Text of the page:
Replay Value: 4.8
Publisher: Crave Entertainment
Developer: SNK Playmore
Number Of Players: 1-2 Players
With the advent of online stores on the next-gen consoles, the old-school classics have returned to the limelight and adopted a state of nostalgic glory. And in addition to those worthwhile downloads, veteran companies like Capcom and Sega have been releasing collections of great franchises from the past quarter-century. The Sega Genesis Collection for the PS2 and PSP is only one recent example, and another is SNK’s Art of Fighting Anthology. It includes the three installments in the popular fighting series from the Neo-Geo, and fans of those titles should be excited to hear about this budget-priced collection. Unfortunately, despite the occurrence of a few golden memories, we fail to see the appeal of this particular anthology. The games were never all that great in the first place, anyway, in our opinion.
In all fairness, whenever we review collections of classic games, we rarely even bother to factor in the graphics score. After all, we’re talking about a very different era in the video game industry, and it would be ridiculous to compare this game to the likes of Virtua Fighter 4 or Tekken 5. First of all, it’s two-dimensional, and second of all, there are 15 years of technological advancement between those titles and Art of Fighting. So a direct comparison would make zero sense. But we can look to ensure the developers have faithfully recreated the visuals without any significant problems; to see if the games appear the same as they did on the Neo-Geo. And for the most part, all three titles do. We noticed some bizarre shimmering during some battles (not even sure what it was), but besides that, the games are recognizable in every way. And that’s all we can really ask for.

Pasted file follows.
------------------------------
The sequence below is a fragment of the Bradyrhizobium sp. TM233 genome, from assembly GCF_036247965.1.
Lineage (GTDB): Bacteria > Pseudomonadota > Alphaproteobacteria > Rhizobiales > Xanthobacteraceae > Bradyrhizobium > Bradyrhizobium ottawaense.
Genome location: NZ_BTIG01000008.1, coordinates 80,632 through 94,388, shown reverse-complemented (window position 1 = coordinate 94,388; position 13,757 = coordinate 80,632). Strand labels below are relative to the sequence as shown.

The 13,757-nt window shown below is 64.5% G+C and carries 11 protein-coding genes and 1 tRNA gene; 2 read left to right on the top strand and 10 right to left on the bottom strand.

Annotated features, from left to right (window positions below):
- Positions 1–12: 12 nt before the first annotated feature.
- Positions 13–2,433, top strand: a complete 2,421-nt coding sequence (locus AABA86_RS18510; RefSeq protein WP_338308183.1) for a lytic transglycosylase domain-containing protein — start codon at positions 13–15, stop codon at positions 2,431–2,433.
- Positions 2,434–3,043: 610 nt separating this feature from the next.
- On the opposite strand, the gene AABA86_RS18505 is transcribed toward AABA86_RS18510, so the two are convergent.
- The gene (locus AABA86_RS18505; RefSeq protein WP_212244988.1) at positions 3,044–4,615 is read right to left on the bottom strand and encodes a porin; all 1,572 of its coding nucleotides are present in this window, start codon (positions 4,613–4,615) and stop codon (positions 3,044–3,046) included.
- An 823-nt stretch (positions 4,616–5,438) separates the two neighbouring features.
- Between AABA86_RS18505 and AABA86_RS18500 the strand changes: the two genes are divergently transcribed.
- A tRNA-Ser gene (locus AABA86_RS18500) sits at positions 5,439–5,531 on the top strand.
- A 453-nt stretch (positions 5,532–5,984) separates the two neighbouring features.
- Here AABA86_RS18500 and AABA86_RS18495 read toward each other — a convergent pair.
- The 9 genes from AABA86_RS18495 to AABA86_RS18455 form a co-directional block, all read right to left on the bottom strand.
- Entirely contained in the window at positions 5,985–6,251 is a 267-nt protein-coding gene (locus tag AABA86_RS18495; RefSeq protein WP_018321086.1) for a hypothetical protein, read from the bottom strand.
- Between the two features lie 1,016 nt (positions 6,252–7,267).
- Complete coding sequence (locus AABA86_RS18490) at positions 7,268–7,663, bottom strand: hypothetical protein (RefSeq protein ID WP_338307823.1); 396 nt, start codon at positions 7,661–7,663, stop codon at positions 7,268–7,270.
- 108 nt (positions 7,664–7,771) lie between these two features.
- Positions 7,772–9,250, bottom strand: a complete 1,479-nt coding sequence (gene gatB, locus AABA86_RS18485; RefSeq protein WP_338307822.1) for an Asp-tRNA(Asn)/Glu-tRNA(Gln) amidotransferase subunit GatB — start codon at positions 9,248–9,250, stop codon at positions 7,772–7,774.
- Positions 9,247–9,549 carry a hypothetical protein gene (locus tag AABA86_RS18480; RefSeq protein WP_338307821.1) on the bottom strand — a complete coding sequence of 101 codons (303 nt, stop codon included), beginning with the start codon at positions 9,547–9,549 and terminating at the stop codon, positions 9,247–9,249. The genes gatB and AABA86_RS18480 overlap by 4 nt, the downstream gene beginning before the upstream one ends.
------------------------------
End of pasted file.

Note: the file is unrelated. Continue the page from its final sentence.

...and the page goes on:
The sound is in the same boat. Bad voice-acting amidst poor translation was typically the name of the game with these old titles, and the soundtrack was rarely anything special in most fighting games. Now, Art of Fighting did have some solid sound effects for its time, and the soundtracks were on par with other titles in the genre. Characters have their own little catch-phrases, the music kicks up in tempo near the end of a match, and there’s some average diversity throughout. Plus, SNK did provide the option of switching between the original and a newly arranged soundtrack, so that’s a nice touch. But if you’ve ever played a 2D fighter from the early ‘90s, you probably know exactly what to expect: over-exaggerated clashing, smashing, and crushing effects coming through a fast-paced electronic-oriented set of soundtracks. Hardly a surprise, but it’s not really a bonus or a drawback. It’s just…the way it is.
The gameplay needs to be as responsive as the original titles were, and they are. But if we could take a look at these old fighters from a critical standpoint, rather than the collection on the whole, we notice a few problems. These were flaws the series had way back when; they’ve simply been ported into this version, so it’s not exactly the fault of the developer. But they still exist. For example, the balance is terrible due to certain characters and particular moves always having a distinct edge during battle. Jin-Fuma’s cartwheel attack and Sinclair’s extra-fast cutlass maneuvers give the player an immediate edge, and even experts have acknowledged the franchise’s “cheapness” in the past. This is once again evident right off the bat, and immediately reminds us of the shortcomings in Art of Fighting.